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First Responder Philosophy: Responding to Institutional Emergencies

Mike Delvaux and I just spent a week with a group of treatment professionals conducting the Principles of Stabilization and Control (P.O.S.C. ®) for Treatment Professionals Instructor Class.

During the class, the instructors learned how to respond to institutional emergencies that include disturbance emergencies, medical emergencies, fire emergencies, and miscellaneous emergencies such as weather emergencies and power outages. They discovered that all these emergencies could be responded to using the First Responder Philosophy.

First Responder Philosophy Components:

  1. Arrive on the scene (become aware of the emergency)
  2. Assess the situation (determine type of emergency)
  3. Alarm (notify control center / get back up responding, if needed)
  4. Evaluate the situation (are there any hidden dangers?)
  5. Enter the emergency site (when you have enough back up and it’s appropriate to do so)
  6. Stabilize subject/scene (restrain subject, if appropriate)
  7. Check Medical Status (remember that you need to stabilize the subject(s) before proceeding to this step)
  8. Monitor Long Term (does the subject have “special needs” that require additional care / supervision – Medical / Mental Health / Security)
  9. Communicate (communicate what you have, what type of assistance is needed, who is responding, who is bringing in the emergency equipment, when you have enough assistance on the scene, when the emergency is over, etc.)
  10. Document / Debrief (detailed reports on what led up to the emergency, what occurred during the emergency, and how the staff followed up after emergency, as well as the findings of the investigation that followed. And remember: If the staff doesn’t discuss and evaluate their response they will keep making the same mistakes)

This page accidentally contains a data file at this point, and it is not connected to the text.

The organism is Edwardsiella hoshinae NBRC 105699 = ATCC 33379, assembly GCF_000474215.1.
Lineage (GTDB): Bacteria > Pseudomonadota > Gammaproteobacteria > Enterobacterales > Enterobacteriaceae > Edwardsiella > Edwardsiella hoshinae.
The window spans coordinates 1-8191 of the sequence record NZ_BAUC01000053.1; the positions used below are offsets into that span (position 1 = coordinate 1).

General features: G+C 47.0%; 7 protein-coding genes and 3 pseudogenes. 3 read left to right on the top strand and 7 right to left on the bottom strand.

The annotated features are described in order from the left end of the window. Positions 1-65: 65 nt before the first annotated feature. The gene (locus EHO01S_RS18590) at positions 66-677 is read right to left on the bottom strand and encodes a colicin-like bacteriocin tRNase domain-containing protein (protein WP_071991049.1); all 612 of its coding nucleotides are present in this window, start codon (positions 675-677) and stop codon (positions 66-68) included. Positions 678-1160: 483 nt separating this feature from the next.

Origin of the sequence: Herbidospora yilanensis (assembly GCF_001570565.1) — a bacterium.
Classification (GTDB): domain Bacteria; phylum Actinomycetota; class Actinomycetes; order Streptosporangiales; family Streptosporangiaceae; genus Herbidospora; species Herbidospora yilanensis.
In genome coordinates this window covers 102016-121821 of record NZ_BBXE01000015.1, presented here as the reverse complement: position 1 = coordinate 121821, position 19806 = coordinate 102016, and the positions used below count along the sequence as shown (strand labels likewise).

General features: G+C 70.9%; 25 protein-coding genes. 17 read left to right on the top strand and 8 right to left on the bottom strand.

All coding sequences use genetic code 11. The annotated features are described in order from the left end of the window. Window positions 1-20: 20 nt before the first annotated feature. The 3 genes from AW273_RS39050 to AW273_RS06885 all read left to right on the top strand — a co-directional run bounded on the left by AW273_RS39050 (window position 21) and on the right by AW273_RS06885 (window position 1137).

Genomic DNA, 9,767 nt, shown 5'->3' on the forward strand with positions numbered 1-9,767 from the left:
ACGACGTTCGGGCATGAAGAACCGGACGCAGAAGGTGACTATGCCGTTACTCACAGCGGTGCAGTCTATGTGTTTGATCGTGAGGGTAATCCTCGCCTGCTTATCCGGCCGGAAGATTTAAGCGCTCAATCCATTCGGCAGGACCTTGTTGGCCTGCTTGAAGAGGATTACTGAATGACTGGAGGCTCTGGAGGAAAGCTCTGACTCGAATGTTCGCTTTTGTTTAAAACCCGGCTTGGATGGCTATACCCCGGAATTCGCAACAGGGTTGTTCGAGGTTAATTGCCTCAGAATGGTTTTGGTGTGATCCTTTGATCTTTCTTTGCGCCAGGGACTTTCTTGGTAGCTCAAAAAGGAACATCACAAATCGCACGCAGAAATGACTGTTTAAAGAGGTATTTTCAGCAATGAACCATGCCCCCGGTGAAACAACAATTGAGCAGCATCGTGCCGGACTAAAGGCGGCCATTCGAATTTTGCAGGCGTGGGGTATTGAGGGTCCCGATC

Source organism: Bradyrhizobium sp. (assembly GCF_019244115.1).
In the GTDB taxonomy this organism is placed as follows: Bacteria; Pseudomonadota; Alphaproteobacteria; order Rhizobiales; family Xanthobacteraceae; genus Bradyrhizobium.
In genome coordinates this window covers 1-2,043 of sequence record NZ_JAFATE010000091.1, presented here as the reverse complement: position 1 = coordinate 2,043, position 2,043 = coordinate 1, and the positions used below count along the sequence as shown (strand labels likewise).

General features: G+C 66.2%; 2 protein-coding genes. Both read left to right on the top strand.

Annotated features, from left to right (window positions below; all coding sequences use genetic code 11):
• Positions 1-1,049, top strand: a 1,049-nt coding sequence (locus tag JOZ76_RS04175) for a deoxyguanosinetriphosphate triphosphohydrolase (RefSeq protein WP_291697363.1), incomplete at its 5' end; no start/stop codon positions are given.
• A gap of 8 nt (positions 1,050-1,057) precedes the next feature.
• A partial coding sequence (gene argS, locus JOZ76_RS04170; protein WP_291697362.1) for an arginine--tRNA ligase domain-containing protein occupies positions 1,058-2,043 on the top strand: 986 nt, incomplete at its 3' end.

Being able to quickly, efficiently, and effectively respond to an emergency situation is the cornerstone of any institution’s commitment to safety. This commitment begins with planning for these emergencies, conducting “fire drills” to insure proper performance and debriefing after any emergency to determine how you did and how to do better next time.

An additional benefit of this type of planning is that it allow objective review of performance by staff, a template for writing reports and the ability to defend staff response based on what they were trained to do.

You may want to remember the seven P’s originally developed by Calibre Press for the Street Survival Seminar that I have modified for treatment professionals: Proper, Prior, Planning, Prevents, Predictably, Poor, Performance.

Gary Klugiewicz / About Author

Gary, a retired sheriff’s captain, has been a leader in conflict management training for over 40 years, moving from law enforcement to healthcare, mental health, education and beyond. Working with some of the world’s foremost training organizations, Gary has developed innovative, practical training programs throughout his career. Since the mid-’80s, every law officer across Wisconsin has been trained in unified tactical training systems Gary helped create. He’s also proud of his work co-supervising a program that provided meaningful care to 300 mentally ill inmates at the Milwaukee County Jail.